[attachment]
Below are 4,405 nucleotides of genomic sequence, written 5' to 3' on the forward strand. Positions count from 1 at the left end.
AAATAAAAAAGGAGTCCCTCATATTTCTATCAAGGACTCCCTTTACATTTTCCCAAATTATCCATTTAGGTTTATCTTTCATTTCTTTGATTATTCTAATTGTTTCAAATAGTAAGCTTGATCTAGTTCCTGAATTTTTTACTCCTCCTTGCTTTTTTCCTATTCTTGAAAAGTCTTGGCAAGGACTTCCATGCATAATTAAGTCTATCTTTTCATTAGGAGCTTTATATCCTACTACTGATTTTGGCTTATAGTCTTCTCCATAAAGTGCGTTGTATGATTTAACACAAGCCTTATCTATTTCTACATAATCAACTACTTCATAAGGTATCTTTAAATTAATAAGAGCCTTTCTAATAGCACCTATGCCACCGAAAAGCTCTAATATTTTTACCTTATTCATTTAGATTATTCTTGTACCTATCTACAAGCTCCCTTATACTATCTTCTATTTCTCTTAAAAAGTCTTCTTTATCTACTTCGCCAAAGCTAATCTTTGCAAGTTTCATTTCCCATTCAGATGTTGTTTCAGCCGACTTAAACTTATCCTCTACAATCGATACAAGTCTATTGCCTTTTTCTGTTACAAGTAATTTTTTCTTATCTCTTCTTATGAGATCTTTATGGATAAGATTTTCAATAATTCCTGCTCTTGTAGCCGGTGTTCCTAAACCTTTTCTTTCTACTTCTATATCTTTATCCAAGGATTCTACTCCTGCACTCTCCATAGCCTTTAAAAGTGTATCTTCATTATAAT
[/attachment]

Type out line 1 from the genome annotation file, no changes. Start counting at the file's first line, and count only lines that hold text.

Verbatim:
Below are 4,405 nucleotides of genomic sequence, written 5' to 3' on the forward strand. Positions count from 1 at the left end.